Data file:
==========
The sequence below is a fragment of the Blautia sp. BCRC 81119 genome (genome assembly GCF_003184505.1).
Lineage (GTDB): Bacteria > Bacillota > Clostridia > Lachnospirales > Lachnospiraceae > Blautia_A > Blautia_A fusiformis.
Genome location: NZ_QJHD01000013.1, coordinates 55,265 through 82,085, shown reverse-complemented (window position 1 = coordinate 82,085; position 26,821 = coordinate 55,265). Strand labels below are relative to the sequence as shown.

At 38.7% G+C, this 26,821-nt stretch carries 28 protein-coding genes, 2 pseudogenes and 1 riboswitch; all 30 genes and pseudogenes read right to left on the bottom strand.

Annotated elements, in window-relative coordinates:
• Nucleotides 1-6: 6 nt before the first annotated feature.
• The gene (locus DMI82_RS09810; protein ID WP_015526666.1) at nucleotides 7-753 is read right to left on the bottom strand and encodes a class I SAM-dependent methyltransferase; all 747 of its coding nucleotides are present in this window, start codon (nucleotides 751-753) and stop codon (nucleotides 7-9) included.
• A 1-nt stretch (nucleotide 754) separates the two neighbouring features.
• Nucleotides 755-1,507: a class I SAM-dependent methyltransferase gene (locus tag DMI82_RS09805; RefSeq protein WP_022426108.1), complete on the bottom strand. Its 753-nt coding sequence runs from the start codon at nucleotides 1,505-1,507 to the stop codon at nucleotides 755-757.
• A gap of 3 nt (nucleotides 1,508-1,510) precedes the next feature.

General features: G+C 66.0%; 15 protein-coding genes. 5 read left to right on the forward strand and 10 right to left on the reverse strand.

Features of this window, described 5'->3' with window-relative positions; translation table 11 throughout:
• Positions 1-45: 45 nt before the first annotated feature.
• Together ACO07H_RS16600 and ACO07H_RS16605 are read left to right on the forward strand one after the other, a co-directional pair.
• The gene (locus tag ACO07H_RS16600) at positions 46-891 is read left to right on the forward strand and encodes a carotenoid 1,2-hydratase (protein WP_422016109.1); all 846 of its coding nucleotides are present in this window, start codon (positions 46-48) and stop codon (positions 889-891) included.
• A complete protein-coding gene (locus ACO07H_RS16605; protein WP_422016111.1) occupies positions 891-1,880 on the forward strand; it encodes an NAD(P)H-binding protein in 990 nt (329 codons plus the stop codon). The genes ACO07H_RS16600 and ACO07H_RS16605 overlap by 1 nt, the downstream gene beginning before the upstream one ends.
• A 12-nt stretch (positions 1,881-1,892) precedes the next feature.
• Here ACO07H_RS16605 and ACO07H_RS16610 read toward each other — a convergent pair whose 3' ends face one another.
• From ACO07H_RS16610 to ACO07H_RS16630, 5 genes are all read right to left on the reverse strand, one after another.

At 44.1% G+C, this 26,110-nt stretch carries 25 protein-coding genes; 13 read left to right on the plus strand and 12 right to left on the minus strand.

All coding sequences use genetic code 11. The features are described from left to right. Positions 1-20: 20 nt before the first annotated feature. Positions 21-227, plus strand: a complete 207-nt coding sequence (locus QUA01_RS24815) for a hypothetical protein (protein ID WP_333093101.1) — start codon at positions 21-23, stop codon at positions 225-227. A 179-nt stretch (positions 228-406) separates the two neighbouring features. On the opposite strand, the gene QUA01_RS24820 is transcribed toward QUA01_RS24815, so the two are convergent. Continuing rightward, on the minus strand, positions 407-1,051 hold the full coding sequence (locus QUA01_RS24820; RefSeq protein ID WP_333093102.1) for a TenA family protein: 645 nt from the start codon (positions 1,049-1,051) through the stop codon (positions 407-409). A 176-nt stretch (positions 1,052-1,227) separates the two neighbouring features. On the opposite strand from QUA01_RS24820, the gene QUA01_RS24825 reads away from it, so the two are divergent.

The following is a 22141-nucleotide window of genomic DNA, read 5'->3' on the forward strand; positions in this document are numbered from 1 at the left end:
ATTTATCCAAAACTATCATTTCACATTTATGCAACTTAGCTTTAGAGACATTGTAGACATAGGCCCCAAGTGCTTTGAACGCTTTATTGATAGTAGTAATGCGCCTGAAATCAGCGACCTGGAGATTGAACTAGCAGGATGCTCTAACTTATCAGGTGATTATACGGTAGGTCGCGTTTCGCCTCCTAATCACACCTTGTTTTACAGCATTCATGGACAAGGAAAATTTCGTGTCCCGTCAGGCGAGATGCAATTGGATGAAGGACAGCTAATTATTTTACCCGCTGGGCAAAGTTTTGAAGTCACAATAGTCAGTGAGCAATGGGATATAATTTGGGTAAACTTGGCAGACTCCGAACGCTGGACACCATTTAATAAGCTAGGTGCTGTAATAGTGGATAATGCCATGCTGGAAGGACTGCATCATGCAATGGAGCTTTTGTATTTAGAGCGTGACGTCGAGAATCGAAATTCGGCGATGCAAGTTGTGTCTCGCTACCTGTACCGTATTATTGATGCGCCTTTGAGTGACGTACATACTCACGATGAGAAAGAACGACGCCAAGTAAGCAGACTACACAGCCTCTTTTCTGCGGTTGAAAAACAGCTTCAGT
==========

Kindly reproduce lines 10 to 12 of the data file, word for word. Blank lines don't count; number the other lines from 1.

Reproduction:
• A gap of 3 nt (nucleotides 1,508-1,510) precedes the next feature.

General features: G+C 66.0%; 15 protein-coding genes. 5 read left to right on the forward strand and 10 right to left on the reverse strand.

Features of this window, described 5'->3' with window-relative positions; translation table 11 throughout: